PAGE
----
"The harp brings me such joy," she said. "You embrace it and feel the vibrations in your body." In Overture Hall, you will see Atz and the gentle curves of the harp sitting beside the percussion section against the back wall. She says this is an ideal spot because the wall helps bounce the sound out.
One myth I harbored was that the harp would be hard to balance with all the other instruments because it's soft. "There's no problem balancing harp with orchestra if the music is written well," says Atz. "Every once in awhile, there is a need for two harps, like in The Planets, and in a huge Mahler orchestra, the harp may add color rather than be soloistic, but the harp projects very well and can even be percussive when it has to."
She praised Puccini's harp writing in the score to Madama Butterfly, and if you attended the recent Madison Opera production, you heard the harp ring clear and easy, never battling to be heard. But the golden age of harp came with Debussy and Ravel. It's hard to forget the instrument's warm dreaminess in Debussy's Prelude to the Afternoon of a Faun.
Atz enjoys being her own section in the MSO, and whether she's playing, counting rests or following phrases, she's with the group every minute. But being the only player can be daunting for some harpists, especially her beginning students in the Wisconsin Youth Symphony Orchestras, where Atz is harp director. "There are six harpists in WYSO, and two or three are in the orchestra, so they're not alone," says Atz. "Beginning orchestras generally don't have harp parts, and if they do, they're often too difficult, so I write easy harp parts into the music for them."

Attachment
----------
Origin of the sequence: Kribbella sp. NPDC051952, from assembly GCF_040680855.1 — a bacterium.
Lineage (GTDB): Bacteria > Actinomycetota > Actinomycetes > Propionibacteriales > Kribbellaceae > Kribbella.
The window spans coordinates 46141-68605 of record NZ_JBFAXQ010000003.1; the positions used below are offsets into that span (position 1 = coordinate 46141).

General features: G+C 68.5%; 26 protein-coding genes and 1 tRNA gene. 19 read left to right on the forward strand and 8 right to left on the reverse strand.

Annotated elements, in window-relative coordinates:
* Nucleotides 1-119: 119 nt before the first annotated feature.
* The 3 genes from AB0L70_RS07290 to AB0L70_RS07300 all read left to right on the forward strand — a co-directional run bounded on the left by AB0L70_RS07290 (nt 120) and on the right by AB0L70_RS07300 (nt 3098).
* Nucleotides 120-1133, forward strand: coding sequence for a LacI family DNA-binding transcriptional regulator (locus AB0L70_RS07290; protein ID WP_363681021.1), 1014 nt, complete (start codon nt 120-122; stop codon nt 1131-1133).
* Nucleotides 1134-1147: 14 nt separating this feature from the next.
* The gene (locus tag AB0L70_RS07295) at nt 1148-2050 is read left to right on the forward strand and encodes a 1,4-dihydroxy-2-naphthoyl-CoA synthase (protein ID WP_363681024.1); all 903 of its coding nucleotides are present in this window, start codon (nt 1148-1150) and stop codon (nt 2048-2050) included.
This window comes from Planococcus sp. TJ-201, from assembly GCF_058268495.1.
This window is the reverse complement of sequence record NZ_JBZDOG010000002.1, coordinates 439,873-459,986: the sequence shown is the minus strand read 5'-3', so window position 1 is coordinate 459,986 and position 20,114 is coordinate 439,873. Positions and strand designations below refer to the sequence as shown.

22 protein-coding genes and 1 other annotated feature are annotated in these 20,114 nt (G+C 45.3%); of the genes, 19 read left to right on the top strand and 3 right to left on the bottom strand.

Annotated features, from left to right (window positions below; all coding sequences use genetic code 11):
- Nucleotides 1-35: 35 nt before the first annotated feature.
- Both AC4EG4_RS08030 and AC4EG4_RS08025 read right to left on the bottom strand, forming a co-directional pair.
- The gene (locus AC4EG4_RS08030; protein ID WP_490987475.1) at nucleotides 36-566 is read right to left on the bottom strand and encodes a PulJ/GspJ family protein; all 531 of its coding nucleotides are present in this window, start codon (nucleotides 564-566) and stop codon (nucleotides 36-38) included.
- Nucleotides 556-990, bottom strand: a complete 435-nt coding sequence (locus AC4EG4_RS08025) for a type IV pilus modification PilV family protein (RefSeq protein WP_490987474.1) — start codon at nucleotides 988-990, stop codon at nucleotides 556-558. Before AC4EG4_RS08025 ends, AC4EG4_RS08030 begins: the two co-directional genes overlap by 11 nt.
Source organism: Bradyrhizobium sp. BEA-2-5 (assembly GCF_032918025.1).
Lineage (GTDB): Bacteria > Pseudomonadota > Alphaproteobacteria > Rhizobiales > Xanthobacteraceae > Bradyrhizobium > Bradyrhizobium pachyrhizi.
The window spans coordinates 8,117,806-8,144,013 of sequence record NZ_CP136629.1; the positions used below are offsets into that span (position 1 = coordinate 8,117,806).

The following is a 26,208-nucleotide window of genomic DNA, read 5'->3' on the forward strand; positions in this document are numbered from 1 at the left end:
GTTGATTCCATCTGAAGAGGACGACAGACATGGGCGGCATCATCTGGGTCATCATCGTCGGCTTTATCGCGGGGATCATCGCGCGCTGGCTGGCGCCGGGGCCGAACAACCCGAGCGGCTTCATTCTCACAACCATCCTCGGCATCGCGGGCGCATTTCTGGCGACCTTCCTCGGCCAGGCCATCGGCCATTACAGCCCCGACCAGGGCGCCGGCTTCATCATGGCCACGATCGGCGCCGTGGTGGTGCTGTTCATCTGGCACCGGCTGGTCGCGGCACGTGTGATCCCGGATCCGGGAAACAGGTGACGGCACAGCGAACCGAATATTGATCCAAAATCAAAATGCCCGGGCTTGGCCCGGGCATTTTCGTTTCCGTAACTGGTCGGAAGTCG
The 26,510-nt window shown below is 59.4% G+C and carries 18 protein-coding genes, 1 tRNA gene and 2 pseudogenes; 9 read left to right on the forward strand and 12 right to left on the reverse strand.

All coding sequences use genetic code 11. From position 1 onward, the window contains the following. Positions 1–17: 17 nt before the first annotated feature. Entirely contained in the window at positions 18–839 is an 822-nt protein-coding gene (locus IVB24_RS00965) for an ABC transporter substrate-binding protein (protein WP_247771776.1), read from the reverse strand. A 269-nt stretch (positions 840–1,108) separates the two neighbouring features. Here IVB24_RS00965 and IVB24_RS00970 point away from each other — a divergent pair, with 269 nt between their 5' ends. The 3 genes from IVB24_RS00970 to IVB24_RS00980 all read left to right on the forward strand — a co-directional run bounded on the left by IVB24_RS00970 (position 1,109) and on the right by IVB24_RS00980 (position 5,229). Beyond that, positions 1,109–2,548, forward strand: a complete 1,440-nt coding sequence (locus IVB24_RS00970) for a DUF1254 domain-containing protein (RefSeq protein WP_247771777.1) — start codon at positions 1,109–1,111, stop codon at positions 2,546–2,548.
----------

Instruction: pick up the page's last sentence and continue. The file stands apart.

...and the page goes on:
She works with WYSO assistant director Amanda Basich, who rehearses with the harpists on Saturday mornings and reviews essentials like counting and following the conductor. Teaching young harpists takes Atz back to her first harp lessons as a child growing up in a suburb of Chicago. "I was 5 or 6, and a harp teacher in town offered a summer program. I joined, and I've loved it ever since."
A harp like the one Atz plays stands about 6'2" and weighs about 90 pounds. It has 47 strings and seven pedals along the bottom, which give her the option to play flats, sharps and naturals. The transport and storage of her harp can be challenging, but thanks to the MSO's move from the Oscar Mayer Theater to the Overture Center, she now stores her harp in a humidity- and climate-controlled room. "Now I can hop on a bus and get to rehearsals and performances," she says. "It's wonderful."
The cost of a harp today is anywhere from $8,000 to $20,000, and Atz says the instrument lasts a lifetime. Atz is also artist-in-residence at the UW-Madison School of Music and keeps a musical calendar filled with teaching and playing - for weddings, corporate parties and former presidents like Jimmy Carter.
Since the harp is a bear to tune, I thought it also might be hard to play. Another myth dispelled. "No," she says. "There's a lot to do, and you're moving lots of body parts, but I teach young children, and I teach seniors. It's not hard. It's fun."